Building partnerships: PF's Vincent speaks on conservation efforts
SIOUX FALLS--The keynote speaker at the 33rd annual South Dakota Corn Growers Association's meeting was one who hopes his organization will have a stronger connection with corn farmers moving forward.
SIOUX FALLS-The keynote speaker at the 33rd annual South Dakota Corn Growers Association's meeting was one who hopes his organization will have a stronger connection with corn farmers moving forward.
"Organizationally, we are all in with South Dakota Corn," said Howard Vincent, president and CEO of Pheasants Forever. "I promise you, we'll work together closely. I promise you, we'll listen and help where we can. And we will be looking forward, we won't be looking backward."
Vincent told the approximately 700 people in attendance that the events leading up to his delivering the keynote - something he said would have been out of the question in past years - began when he first met SDCGA Executive Director Lisa Richardson about two years ago. That's when she asked him if Pheasants Forever had an opinion on what producers grow on their land.
"It's not Pheasants Forever's business what producers grow," Vincent said Saturday night at the Sioux Falls Convention Center. "I believe there's room for conservation on every single farm. ... It is not our business how that corn is used. Whether it's for corn flakes, cows, ethanol, fiber, chemicals - it's not our business."
Instead, Vincent said Pheasants Forever wants to teach farmers that sustainability and conservation can go hand in hand on farmland, and that a partnership between Pheasants Forever and corn farmers is encouraged by provisions of the recently passed federal farm bill.
"Looking at the programs in this farm bill, the (Soil Health and Income Protection Program) ... you have to recognize, this tool is not for everyone, but when you need it, the tools should be there for you," Vincent said.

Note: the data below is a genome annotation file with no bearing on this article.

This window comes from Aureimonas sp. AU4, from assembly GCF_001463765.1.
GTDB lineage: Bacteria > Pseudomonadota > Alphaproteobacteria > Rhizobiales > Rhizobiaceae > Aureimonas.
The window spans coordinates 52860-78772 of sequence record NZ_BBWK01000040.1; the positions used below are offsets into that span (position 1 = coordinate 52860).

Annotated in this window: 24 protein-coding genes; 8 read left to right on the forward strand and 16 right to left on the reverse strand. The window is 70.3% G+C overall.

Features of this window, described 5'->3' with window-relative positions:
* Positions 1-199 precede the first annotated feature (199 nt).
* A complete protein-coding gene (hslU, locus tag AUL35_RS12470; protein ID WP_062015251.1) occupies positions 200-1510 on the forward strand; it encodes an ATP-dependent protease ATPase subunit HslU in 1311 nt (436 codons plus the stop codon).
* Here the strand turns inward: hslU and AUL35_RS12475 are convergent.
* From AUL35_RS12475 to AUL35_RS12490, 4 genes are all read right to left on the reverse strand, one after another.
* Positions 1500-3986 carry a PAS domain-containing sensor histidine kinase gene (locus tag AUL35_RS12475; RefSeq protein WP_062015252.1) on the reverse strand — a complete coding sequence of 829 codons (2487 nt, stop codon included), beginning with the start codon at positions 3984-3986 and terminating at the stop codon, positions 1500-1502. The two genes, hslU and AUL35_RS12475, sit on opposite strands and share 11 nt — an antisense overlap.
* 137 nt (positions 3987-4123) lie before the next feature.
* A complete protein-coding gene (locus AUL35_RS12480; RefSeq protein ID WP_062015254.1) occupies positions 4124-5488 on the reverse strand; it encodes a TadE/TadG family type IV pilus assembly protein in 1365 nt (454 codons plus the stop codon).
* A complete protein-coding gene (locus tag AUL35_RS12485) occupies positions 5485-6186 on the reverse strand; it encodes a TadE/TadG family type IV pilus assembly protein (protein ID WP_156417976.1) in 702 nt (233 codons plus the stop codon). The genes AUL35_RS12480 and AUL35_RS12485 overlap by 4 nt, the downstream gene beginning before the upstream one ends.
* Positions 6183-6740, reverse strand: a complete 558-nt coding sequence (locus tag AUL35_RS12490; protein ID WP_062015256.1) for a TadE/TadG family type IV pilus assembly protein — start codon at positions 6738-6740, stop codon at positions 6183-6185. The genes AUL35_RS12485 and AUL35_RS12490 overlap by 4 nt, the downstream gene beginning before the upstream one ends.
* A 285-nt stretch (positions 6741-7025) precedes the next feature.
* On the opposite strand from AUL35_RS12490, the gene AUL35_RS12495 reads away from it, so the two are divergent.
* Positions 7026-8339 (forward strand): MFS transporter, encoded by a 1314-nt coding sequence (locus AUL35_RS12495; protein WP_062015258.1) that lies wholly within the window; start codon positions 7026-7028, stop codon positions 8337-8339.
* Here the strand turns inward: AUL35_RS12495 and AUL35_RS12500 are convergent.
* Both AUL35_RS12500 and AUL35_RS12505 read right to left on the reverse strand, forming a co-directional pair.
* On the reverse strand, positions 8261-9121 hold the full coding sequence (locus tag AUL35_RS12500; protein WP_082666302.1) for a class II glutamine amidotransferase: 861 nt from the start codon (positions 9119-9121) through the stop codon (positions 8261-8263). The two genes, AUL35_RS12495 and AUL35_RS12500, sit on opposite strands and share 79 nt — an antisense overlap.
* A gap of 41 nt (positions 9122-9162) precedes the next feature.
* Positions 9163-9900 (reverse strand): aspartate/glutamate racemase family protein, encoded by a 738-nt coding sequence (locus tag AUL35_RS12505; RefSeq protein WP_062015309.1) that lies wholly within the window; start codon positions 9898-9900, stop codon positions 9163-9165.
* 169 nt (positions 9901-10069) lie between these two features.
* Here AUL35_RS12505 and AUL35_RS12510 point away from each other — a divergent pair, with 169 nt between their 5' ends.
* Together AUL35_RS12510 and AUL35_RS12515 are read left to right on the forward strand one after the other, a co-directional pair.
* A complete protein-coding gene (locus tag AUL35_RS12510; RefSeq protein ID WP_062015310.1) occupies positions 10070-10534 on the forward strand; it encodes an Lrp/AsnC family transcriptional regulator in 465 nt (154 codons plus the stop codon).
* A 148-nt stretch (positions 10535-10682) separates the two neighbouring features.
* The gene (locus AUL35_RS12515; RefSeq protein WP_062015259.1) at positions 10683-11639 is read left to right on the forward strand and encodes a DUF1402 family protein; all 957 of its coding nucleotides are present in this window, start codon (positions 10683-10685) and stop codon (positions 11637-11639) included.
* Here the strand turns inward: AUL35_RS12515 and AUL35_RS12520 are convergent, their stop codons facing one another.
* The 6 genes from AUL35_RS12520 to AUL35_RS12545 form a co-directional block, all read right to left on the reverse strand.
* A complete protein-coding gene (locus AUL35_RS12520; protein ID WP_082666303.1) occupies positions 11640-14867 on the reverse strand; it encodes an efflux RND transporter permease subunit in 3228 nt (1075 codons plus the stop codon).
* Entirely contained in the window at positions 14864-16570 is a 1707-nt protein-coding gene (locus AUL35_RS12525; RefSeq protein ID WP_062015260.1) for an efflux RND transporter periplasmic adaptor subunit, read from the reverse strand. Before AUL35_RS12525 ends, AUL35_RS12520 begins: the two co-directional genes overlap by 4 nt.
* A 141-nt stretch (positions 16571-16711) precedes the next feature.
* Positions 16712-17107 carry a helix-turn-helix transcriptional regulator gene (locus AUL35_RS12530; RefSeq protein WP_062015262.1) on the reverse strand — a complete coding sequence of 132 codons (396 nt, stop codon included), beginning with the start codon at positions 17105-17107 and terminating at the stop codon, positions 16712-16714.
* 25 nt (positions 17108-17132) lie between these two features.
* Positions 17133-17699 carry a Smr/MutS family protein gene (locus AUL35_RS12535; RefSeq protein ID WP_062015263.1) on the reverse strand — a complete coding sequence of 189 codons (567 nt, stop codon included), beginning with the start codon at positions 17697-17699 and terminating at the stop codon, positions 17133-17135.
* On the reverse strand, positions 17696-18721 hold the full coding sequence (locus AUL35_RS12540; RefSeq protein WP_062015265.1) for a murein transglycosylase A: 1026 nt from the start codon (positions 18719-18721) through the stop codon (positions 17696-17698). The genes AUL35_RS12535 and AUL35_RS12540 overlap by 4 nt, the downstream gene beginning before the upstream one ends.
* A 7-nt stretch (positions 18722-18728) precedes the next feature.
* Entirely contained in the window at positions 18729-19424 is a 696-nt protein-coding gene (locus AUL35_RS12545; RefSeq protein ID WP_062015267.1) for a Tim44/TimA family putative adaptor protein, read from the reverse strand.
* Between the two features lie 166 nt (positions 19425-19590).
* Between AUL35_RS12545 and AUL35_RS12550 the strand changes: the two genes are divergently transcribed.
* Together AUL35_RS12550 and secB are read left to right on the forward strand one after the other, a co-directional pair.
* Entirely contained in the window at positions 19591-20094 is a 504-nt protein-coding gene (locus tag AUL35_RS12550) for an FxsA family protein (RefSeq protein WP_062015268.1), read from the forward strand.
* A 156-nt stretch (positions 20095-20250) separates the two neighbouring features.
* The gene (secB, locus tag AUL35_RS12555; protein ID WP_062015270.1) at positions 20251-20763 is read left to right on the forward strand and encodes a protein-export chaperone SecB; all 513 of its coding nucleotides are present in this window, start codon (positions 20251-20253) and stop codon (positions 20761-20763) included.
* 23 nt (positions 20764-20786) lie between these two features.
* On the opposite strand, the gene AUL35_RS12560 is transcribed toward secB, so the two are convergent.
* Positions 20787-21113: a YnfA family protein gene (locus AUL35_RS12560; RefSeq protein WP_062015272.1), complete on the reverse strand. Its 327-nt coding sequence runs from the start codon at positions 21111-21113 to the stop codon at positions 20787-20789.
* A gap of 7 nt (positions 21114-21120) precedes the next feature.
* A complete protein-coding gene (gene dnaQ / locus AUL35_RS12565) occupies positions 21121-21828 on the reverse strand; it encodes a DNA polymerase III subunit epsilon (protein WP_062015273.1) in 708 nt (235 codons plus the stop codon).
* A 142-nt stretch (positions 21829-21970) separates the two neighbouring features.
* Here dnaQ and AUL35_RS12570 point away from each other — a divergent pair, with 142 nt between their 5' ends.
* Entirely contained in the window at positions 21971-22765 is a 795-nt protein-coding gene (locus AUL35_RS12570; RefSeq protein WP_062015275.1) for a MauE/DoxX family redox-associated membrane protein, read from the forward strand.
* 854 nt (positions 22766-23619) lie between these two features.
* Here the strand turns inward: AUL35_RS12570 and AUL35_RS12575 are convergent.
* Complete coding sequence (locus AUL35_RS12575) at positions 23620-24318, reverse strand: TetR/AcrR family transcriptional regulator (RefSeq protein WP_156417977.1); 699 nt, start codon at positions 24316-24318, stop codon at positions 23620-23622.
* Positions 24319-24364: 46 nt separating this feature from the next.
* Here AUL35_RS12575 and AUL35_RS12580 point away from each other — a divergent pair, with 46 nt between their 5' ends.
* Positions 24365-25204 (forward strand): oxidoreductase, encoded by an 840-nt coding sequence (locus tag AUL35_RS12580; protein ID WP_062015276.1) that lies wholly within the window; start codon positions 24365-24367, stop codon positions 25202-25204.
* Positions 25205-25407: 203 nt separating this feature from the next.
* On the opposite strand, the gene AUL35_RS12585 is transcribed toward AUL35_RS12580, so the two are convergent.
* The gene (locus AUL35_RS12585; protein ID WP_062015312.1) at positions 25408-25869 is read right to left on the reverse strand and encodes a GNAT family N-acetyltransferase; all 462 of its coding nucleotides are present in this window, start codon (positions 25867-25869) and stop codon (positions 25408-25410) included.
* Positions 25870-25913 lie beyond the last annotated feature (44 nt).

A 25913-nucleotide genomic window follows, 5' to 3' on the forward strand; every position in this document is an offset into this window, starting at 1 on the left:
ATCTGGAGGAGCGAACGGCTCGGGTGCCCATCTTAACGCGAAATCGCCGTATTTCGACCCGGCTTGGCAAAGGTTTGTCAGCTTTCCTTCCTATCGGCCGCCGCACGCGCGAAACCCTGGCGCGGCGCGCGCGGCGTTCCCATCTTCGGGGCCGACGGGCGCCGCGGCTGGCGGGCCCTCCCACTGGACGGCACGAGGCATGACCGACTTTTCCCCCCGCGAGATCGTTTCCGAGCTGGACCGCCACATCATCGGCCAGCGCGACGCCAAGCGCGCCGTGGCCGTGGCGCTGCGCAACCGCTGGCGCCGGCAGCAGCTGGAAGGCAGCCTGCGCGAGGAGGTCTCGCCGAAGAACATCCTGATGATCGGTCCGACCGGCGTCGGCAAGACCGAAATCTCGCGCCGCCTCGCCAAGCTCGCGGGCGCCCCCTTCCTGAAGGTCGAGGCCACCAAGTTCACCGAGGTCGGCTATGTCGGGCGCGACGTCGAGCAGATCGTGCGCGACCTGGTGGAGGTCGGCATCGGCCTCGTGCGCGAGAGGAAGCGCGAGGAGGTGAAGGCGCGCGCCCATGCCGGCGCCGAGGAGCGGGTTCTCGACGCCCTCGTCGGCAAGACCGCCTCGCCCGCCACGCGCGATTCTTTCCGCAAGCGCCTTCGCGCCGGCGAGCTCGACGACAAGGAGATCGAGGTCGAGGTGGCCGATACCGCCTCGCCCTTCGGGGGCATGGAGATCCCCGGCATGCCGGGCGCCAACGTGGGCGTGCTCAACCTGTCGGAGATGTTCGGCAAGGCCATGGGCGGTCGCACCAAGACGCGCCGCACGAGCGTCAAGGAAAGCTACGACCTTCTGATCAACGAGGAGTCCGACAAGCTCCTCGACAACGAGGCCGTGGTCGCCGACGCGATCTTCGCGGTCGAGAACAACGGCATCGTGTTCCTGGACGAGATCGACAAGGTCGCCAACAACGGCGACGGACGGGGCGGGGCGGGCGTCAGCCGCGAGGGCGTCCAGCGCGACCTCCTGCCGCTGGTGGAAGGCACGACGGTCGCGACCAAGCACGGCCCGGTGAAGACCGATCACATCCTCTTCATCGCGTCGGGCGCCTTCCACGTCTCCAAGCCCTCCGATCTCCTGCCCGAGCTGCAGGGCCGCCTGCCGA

Vincent said farmers who place more of an emphasis on conservation would benefit not only wildlife and pollinators, but could increase the amount of acreage with productive soil for farmers.
Vincent's keynote speech was preceded by comments from South Dakota Gov. Kristi Noem, U.S. Sens. John Thune and Mike Rounds and U.S. Rep. Dusty Johnson.
Thune referenced that the Soil Health and Income Protection Program (SHIPP) was introduced two years ago at the SDCGA annual meeting.
"I'm delighted that (Vincent) is here and to see the partnerships that have occurred between agriculture and the conservation community, the wildlife community," Thune said. "We worked really hard to build some of those bridges and to find the areas where everyone can work together toward a common goal, and I think we've succeeded in doing that."
Vincent, Thune and Noem all spoke about the importance of focusing on the future. For Vincent and Thune, that meant building partnerships and making sure the farm bill is implemented correctly, while Noem hopes to focus on training the next generation of South Dakotans on agricultural success through 4-H, FFA and education at technical schools and colleges.
Rounds also said he thinks it's important to keep younger people in the state.
"I'm very proud that agriculture's our No. 1 industry," Noem said, "but I also know that we have opportunities here to make you more prosperous, to give you more opportunities to make revenue off your land, to keep our next generation here and allow them to use new technologies to be successful for many generations to come."
Thune, Rounds and Johnson addressed some of their priorities for the current legislative session that impact corn farmers most directly, such as improving national transportation like rail transport of agricultural products, finalizing international trade deals and pushing for increased amounts of ethanol in fuel blends.
"We are with you on the front lines. There is not an inch of sunlight between what South Dakota Corn and our delegation thinks about these critical issues," Johnson said. "I am very excited to be working as a part of this delegation."